Cellular regeneration is common in invertebrates, but much less so among vertebrates. Only certain reptiles such as the gecko can grow back damaged or lost limbs, a “power” that humans would surely love to possess! However, the human body is capable of regenerating only one of its parts. Do you know which one?
A lizard falls from a wall, loses its tail, and runs away at high speed. A few days later, you see the same lizard and you notice that it has a tail again, either in full or in part. This is what could happen if you meet the common house gecko on Reunion Island, which mainly comes out and night and lives in people’s houses.
The gecko is one of the rare vertebrates capable of such biological prowess, shared by many invertebrates such as starfish or the planaria (a type of freshwater flat worm). However, a gecko is not a mammal, and at the present moment, we do not know of any mammal capable of cell regeneration to the extent that they could grow back a lost limb or body part.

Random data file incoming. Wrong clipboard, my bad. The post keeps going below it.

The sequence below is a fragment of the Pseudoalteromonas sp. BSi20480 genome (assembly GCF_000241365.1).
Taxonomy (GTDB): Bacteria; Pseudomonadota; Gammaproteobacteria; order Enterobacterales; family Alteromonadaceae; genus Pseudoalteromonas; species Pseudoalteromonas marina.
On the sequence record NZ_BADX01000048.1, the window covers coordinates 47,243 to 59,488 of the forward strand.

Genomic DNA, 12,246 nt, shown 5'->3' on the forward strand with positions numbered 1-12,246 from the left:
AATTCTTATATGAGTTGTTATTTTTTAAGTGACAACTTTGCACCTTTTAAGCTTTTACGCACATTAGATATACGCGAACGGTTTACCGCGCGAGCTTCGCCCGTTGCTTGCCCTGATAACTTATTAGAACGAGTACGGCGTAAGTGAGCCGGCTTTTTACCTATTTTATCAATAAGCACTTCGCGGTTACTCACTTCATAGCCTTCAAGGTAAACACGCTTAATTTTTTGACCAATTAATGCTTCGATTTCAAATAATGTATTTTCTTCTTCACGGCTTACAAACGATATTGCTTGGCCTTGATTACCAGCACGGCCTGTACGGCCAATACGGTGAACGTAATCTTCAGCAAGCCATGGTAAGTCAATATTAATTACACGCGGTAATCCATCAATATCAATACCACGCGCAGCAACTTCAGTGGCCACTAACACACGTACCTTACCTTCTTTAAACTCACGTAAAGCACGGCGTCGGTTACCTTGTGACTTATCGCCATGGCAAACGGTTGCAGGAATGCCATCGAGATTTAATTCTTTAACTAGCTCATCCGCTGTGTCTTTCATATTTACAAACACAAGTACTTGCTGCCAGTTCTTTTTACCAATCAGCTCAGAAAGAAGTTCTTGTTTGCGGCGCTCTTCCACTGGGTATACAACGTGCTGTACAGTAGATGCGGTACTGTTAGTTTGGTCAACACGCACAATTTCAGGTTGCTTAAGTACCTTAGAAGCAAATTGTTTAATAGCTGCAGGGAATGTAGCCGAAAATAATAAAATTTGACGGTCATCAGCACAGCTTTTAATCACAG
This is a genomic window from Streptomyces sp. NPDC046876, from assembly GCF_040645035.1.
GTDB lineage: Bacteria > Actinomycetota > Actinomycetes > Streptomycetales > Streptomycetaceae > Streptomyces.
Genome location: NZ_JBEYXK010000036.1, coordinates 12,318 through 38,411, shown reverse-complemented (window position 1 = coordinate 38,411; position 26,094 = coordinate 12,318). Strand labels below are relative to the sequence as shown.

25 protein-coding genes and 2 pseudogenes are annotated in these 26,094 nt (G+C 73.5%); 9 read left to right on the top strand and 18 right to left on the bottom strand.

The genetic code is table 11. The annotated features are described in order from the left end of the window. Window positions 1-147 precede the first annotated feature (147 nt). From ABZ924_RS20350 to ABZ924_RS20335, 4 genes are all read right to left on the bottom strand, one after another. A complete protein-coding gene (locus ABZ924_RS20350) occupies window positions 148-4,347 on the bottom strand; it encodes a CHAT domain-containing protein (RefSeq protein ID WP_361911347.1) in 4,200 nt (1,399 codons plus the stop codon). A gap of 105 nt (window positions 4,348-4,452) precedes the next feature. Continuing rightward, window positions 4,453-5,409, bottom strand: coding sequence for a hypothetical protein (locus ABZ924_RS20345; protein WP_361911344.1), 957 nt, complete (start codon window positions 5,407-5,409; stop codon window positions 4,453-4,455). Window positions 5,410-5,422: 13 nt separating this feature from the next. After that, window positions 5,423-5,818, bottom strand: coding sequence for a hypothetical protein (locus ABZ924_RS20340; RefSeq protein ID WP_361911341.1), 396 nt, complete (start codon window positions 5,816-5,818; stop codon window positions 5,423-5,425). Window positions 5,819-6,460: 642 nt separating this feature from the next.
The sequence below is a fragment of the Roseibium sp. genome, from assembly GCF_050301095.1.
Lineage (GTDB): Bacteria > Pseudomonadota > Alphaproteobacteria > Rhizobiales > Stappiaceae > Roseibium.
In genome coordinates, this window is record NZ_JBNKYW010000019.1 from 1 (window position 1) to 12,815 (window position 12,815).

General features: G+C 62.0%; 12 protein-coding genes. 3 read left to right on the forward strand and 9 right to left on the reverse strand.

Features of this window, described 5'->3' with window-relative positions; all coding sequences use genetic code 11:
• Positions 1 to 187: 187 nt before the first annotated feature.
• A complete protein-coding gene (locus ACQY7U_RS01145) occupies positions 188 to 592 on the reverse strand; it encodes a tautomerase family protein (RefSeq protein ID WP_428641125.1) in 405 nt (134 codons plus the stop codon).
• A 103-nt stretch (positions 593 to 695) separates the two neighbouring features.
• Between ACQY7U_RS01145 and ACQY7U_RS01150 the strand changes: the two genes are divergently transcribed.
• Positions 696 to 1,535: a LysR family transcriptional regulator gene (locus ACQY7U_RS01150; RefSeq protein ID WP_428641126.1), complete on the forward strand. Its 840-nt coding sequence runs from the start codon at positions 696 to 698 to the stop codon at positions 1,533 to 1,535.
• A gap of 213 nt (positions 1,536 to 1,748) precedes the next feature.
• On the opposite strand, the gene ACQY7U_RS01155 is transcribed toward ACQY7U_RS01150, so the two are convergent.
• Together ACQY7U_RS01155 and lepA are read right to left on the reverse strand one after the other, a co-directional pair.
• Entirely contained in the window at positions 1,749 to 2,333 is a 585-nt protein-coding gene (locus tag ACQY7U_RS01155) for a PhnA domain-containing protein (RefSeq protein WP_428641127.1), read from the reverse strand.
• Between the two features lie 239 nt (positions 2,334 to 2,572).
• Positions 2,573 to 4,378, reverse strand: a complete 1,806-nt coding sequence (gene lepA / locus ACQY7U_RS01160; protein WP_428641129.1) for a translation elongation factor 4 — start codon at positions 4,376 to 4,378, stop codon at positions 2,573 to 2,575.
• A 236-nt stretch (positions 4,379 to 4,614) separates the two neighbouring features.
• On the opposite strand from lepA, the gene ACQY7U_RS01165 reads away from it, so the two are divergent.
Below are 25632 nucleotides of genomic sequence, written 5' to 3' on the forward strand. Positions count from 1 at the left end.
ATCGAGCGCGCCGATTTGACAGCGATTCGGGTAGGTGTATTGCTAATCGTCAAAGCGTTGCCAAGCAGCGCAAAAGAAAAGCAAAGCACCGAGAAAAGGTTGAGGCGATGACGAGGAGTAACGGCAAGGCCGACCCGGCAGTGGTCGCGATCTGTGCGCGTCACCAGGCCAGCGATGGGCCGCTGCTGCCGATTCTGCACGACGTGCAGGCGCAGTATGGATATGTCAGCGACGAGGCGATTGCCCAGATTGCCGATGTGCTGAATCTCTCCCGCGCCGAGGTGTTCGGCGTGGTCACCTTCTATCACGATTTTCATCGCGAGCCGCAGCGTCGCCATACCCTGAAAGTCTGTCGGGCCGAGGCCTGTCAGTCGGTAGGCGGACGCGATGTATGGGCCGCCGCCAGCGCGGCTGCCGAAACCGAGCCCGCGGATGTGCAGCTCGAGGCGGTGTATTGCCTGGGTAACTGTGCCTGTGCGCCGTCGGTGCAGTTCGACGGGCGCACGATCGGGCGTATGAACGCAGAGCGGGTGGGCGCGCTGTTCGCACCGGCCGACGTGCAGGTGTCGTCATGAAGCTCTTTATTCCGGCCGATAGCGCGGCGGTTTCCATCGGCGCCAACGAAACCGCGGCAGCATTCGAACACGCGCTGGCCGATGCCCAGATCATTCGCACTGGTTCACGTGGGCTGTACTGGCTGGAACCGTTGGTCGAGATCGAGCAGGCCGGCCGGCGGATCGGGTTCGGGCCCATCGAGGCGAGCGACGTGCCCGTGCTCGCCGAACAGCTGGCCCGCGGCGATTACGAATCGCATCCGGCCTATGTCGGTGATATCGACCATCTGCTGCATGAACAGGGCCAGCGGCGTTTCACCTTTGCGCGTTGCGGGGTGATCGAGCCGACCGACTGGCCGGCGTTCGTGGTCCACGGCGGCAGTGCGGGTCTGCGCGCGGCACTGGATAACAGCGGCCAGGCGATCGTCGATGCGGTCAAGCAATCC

Human beings are capable of cell regeneration for only one of their organs: the liver. This vital organ is situated to the right of the digestive system, inside the abdomen, and it is one of the body’s largest solid organs. It has three essential functions, including the elimination of toxins, energy storage and the production of important substances such as blood proteins.
A veritable filter and essential for the functioning of the human body, around 1.5 litres of blood passes through the liver every minute. However, as Nature is highly intelligent, the liver can self-regenerate. For example, if we remove three quarters of a patient’s liver, it will grow back to its original size within around four months. Thus, liver transplants are comparatively easy to carry out.
So what is cellular regeneration? When a person reaches adulthood, their liver, or more precisely, their liver cells, can divide into to identical cells. Thus the cells multiply starting from only one cell, which allows the organ to grow back to its normal size. Imagine the potential! Skin grafts are also common, but in reality, although the skin can heal, it is only able to form scar tissue, which is not the same. The cells don’t divide in order to multiply, but rather they are renewed.
Find out more in the following video: